A worker in a factory learns a lesson about life. When is enough?

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Nominated for 1 Oscar. Another 9 wins & 2 nominations. See more awards »

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A factory worker in a dark, gray world assembles devices that promise happiness. In his spare time he tinkers to create something better, and finally succeeds in perfecting his invention, which allows people to see life through rose-colored glasses. But he has to pay a price for his success. Written by Michael Jastram (http://jastram.de) <imdb@jastram.de>

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1998 (USA)  »

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Awarded the Best Short Film at the 1999 Sundance Film Festival. See more »

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References E.T. the Extra-Terrestrial (1982) See more »

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Elegia
Written, Produced and Performed by New Order
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A critical analysis
7 January 2004 | by (New York, USA) – See all my reviews

Everyone wants, expects, and demands more and more each day. We think we will get happier and richer by asking, giving and getting more. Are we though? Where is this taking us? This short film is very thought provoking. One can interpret it in multiple levels: political, religious, social etc. Politically there is subtle undermine of how it is almost impossible to rebel against the system. The workers of a factory in this film representing the workers of a capitalistic country who are like ants working their lives off in being productive and efficient to satisfy the demand of their consumptive society. These 'aunts' being controlled and pressured by others above them get worn out, ending up neglecting the meaning of life. Consequently, life seems dark, just like the colors of the film.

The religious implication is the sacrifice of the one for the benefit of the whole. In Christianity, Jesus Christ gave up his life to salvage humanity from the darkness of sin. In this short film, the main character gives up himself to salvage humanity from darkness. He opens 'the door' of his abdomen as if it was the gateway to his soul, taking out and giving to humanity the most precious part of his existence; his colorful soul. That is what it takes to make a change in our society.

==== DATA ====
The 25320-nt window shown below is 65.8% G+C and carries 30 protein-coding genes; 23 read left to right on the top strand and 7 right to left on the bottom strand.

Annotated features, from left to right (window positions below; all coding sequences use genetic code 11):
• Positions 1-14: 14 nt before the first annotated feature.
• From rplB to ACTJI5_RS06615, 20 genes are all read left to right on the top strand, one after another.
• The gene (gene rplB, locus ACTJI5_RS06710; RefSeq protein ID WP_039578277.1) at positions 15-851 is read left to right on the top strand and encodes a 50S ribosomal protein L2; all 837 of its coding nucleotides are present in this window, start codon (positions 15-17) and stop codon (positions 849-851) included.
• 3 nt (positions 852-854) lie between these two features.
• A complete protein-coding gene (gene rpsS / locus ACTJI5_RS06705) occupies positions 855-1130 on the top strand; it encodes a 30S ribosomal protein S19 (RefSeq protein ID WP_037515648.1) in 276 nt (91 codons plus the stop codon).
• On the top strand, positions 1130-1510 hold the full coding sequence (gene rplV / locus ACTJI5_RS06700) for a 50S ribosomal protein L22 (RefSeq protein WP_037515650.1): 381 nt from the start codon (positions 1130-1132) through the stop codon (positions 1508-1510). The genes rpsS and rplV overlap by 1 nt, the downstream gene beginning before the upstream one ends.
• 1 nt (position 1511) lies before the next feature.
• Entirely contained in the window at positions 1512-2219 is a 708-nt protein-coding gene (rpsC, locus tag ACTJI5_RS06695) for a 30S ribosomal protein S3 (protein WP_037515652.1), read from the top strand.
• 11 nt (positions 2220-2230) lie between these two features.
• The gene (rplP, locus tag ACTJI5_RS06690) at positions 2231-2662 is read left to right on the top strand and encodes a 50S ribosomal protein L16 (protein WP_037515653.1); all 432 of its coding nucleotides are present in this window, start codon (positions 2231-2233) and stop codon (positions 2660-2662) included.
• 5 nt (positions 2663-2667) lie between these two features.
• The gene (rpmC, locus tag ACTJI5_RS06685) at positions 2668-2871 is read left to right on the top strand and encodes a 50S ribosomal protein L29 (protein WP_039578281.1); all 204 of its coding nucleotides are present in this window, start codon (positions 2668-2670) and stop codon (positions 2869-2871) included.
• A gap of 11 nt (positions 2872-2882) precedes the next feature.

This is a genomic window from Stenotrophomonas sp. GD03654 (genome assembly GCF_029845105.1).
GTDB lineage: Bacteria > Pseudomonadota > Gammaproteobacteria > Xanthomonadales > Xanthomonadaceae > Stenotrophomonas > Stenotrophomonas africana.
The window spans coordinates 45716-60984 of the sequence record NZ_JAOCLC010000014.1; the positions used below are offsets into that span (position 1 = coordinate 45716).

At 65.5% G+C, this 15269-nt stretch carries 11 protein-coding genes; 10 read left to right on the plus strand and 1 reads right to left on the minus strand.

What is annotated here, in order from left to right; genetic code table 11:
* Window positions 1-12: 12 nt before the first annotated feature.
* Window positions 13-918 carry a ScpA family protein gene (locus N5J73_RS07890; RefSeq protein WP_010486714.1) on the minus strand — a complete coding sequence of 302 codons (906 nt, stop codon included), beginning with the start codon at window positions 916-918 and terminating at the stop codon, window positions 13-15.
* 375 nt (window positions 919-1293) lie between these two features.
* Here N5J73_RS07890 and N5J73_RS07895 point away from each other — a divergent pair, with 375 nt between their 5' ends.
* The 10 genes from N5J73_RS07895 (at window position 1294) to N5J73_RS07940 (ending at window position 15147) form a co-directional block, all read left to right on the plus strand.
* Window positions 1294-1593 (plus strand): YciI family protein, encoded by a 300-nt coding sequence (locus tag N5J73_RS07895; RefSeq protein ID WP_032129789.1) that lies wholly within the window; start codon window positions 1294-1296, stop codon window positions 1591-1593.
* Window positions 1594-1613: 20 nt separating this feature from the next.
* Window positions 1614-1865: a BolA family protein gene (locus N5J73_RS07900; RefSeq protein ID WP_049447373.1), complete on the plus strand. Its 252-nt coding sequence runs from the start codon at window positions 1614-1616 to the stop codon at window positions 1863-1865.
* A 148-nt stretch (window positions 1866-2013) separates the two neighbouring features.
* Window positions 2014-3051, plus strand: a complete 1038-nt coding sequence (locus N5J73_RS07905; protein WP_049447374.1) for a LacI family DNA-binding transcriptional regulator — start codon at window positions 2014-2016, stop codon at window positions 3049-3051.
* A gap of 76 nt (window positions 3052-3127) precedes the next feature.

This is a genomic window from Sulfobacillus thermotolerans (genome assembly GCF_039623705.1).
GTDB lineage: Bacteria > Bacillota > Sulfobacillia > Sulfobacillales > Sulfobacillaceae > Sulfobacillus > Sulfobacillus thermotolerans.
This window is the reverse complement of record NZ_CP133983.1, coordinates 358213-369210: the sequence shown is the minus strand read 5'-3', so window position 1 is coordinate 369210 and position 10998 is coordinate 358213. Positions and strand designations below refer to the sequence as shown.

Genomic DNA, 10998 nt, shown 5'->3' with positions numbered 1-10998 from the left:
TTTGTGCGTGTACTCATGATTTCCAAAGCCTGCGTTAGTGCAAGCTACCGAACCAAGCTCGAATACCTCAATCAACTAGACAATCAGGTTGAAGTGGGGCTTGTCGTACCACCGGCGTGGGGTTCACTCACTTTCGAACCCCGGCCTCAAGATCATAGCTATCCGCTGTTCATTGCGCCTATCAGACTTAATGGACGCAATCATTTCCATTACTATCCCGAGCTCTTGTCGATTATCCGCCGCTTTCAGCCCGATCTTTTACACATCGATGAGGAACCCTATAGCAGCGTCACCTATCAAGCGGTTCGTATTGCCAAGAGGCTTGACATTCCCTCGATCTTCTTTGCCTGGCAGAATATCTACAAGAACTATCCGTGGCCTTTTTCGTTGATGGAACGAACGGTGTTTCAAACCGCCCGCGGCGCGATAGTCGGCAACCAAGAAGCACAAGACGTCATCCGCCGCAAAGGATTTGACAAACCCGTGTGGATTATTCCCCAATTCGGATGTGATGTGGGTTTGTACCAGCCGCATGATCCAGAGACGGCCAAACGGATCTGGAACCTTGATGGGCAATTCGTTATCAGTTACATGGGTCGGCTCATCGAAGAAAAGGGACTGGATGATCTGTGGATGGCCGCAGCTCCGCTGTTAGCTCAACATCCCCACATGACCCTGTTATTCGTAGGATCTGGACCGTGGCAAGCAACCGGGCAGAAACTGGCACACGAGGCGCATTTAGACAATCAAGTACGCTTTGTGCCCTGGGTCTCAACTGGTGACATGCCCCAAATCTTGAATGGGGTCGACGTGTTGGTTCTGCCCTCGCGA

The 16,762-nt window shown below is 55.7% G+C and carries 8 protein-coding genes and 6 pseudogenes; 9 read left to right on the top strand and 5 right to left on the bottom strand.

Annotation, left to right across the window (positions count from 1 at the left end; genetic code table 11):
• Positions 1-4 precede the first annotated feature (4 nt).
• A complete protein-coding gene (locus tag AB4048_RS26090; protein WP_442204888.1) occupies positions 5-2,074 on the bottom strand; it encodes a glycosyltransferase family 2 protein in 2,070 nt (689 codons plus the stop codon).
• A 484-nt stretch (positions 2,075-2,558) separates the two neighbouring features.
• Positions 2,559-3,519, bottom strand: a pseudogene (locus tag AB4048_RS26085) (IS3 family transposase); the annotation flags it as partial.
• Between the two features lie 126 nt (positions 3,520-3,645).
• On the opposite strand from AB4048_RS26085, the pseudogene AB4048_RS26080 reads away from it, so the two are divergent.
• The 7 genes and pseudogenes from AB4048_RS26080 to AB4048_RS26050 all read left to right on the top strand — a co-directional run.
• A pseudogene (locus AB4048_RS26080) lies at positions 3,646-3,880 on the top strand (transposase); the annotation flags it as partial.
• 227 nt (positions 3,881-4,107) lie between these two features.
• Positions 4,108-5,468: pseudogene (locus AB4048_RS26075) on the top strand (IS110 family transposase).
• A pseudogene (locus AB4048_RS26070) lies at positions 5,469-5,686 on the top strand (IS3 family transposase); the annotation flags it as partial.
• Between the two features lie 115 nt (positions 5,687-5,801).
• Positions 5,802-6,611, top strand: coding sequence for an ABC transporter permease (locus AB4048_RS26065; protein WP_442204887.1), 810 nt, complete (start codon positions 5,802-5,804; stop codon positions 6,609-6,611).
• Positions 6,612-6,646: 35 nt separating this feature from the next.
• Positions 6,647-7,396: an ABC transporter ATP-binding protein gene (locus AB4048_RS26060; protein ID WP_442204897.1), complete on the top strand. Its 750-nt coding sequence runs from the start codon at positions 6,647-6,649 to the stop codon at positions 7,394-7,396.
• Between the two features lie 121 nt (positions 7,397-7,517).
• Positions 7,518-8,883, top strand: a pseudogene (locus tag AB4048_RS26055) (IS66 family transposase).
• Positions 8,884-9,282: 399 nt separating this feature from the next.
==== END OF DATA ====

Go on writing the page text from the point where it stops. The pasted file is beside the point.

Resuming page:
As about the social implications, they are multiple. One of which is the monotonous routine the average blue-collar worker has in a developed capitalistic country. Waking up in the morning, going to work, doing repetitious work, getting pressured by the boss, going back home to sleep and repeat the same the next day and feel like nobody among the millions others.

In addition, regardless of the social status of each person, every adult is assigned with certain responsibilities and is expected to behave in a certain manner. Adults are not carefree and cannot act freely upon their feelings. Therefore, dreaming becomes a rescue zone. One is truly free in dreams, thus happy. The main character dreams about his childhood, the time he was carefree and happy. Becoming so nostalgic of the colorful times of his past, he turns into a restless and rebellious person, yearning to bring change into his dark world. He is determined to bring color and happiness back to life, regardless of the cost.

The cost of dreams is a notion highlighted by the director. Everyone has dreams. The demanding society we live in however, does not give us a lot of space to act upon them for free. Those who act upon them, have to sacrifice their lives in one way or another, whether that is the psychological, personal, financial, or even the physical aspect of their lives. How many get sick physically or psychologically from stress running after their dreams? How many drown in debt investing in their dreams? How many spend less and less time with their loved ones ending up losing them to get closer to their dreams? No one can make a dream come true without paying a price for it.

The main character ends up giving up his entire existence, body and soul, to bring this change in his world. His body represented as a piece of coal, and his spirit represented by the brightness of the red color coal which brought brightness, color, and happiness back to the world. It is interesting to note how the memories of his carefree, naive, and happy childhood has the same color as the pieces of the coal representing his soul.

The bottom line is that the main character succeeded in bringing change. Color and happiness was brought back to the world. However, the price was more than he expected. It cost him his life. Was it worth it? Probably it was for him. He finally sensed the almost forgotten feeling of happiness outside his dreams. He once again saw color in life - a notion pertained only to childhood before his sacrifice. Not only did he make himself happy, but he also endowed everyone else with happiness. He saved humanity from darkness. The question is what will happen after him? Will the rest of the individuals get inspired by him and follow his steps or are they going to follow the flock already organized for them for a dark, monotonous, meaningless ride on the road of life. It is a personal decision whether one will live to work or work to live. Which of the two one will get more of, is up to the individual!


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